Florence, which is currently at a Category 4 storm, is expected to hit land Thursday night, along the coast of North Carolina, South Carolina and Virginia. But before it lands, the National Hurricane Center predicts the “life-threatening storm” could strengthen to near Category 5 intensity on Tuesday.
If Florence makes landfall as a Category 5, it would be the strongest storm to come ashore that far north in the U.S. (in recorded history).
“It’s such a textbook example of a perfect hurricane. It’s almost a perfect circle. Nothing is stopping this storm,” said Athena Masson, a researcher in the department of physical and environmental sciences at the University of Toronto. “We can expect total devastation close to shore and outer banks.”.
A Category 5 hurricane is the strongest storm on the “Saffir-Simpson Hurricane Wind Scale,” according to the National Hurricane Center (NHC) It’s a scale of a one to five ratings based on a hurricane’s sustained wind speed.
WATCH: Coverage of Hurricane Florence
The scale estimates potential property damage; so hurricanes reaching Category 3 and higher are considered major because of their potential for significant loss of life and damage.
The Atlantic Ocean has produced only three Category 5 hurricanes in the last decade — Irma and Maria in 2017 and Matthew in 2016. From 1924 through 2017, there are 33 Category 5 hurricanes on record in the Atlantic Basin, according to the National Oceanic and Atmospheric Administration (NOAA).
“They are very few and far in between,” Masson said. “A hurricane is such a large system and it takes so much space that it needs that prime conditions, like minimal wind sheer and perfect sea surface temps.”
However, she said there is a chance that climate change can change this rarity.
Could there ever be a Category 6 storm?
“Hurricanes cannot go past a Category 5, according to the scale we use. The reason it does not go past that is that the scale goes by damage and wind speed,” Masson said. “So a Category 5 hurricane is total destruction, and you can’t past total destruction.”
A Category 5 hurricane is considered a “major storm” on the scale and damage can be “catastrophic,” according to the NHC. Winds can reach up to 252 km/h or higher in this category.
“A high percentage of framed homes will be destroyed, with total roof failure and wall collapse,” the NHC said on its website. “Fallen trees and power poles will isolate residential areas. Power outages will last for weeks to possibly months. Most of the area will be uninhabitable for weeks or months.”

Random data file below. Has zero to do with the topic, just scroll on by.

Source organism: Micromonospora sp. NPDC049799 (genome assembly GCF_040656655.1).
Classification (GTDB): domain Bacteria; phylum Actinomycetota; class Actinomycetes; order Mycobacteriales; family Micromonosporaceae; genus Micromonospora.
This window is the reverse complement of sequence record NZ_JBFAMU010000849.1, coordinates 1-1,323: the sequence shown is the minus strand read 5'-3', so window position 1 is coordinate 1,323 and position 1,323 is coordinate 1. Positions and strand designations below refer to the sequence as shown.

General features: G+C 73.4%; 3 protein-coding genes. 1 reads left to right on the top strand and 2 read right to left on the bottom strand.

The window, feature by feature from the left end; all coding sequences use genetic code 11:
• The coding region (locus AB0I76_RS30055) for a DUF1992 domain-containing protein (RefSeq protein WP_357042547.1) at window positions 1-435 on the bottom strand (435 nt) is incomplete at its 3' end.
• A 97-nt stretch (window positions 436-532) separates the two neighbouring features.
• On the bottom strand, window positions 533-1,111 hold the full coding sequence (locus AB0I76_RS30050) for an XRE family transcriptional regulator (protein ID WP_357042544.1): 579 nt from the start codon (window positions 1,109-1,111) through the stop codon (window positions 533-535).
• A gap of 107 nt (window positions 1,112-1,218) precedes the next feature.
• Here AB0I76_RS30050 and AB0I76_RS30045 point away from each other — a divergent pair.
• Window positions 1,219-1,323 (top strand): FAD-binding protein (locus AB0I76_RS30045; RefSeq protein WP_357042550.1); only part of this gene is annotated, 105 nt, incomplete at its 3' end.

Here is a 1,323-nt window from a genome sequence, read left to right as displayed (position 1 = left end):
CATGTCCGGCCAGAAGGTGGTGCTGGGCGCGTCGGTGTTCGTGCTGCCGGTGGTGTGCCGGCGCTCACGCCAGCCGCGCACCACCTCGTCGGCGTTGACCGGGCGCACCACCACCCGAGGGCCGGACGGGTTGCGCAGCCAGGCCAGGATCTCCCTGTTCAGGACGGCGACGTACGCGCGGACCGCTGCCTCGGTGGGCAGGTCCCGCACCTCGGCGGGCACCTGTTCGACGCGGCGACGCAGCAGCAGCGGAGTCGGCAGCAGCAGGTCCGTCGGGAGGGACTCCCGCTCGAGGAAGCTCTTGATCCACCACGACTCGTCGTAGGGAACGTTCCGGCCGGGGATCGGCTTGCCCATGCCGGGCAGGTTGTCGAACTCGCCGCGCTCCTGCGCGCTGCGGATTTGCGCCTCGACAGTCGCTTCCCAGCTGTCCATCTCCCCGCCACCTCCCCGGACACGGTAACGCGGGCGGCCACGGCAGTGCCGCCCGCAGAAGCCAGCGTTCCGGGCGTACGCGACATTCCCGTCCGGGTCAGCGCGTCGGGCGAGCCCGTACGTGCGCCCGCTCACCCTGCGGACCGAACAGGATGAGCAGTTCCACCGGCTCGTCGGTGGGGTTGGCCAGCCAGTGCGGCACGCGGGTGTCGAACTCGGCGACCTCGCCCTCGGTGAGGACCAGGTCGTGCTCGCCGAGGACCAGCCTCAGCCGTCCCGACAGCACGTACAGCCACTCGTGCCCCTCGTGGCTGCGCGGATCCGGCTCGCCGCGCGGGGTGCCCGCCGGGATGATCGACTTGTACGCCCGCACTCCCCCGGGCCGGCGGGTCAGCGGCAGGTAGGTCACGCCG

But Masson said with climate change there is a chance this could change the “scale” as storms become more severe.
WATCH: Hurricane Irma was a level 5 storm that devastated Florida
“It’s very tough to say that more Category 5 storms are coming,” she said. “But there is definitely the potential as climate change increases sea surface temperatures. So with the correct ingredients, you could see an increase in this category.”
She added that although hurricanes can’t go past a Category 5 on the Saffir-Simpson Hurricane Wind Scale, it could surpass that in terms of size. So a Category 6 hurricane could be possible in terms of scope, precipitation and wind speed, she said.
She added that there “definitely” could be a Category 6 storm in the near future (if using the size scale).
“I would like to see it in my lifetime, but in the middle of nowhere,” she said.
Timothy Hall, senior scientist at the NASA Goddard Institute for Space Studies, told the LA Times that hurricane wind speeds could strengthen significantly by the end of the century due to warmer ocean water.
“If we had twice as many Category 5s — at some point, several decades down the line — if that seems to be the new norm, then yes, we’d want to have more partitioning at the upper part of the scale,” Hall said.
“At that point, a Category 6 would be a reasonable thing to do.”
WATCH: Puerto Rico concedes Hurricane Maria, a Category 5 storm, killed at least 1,400 people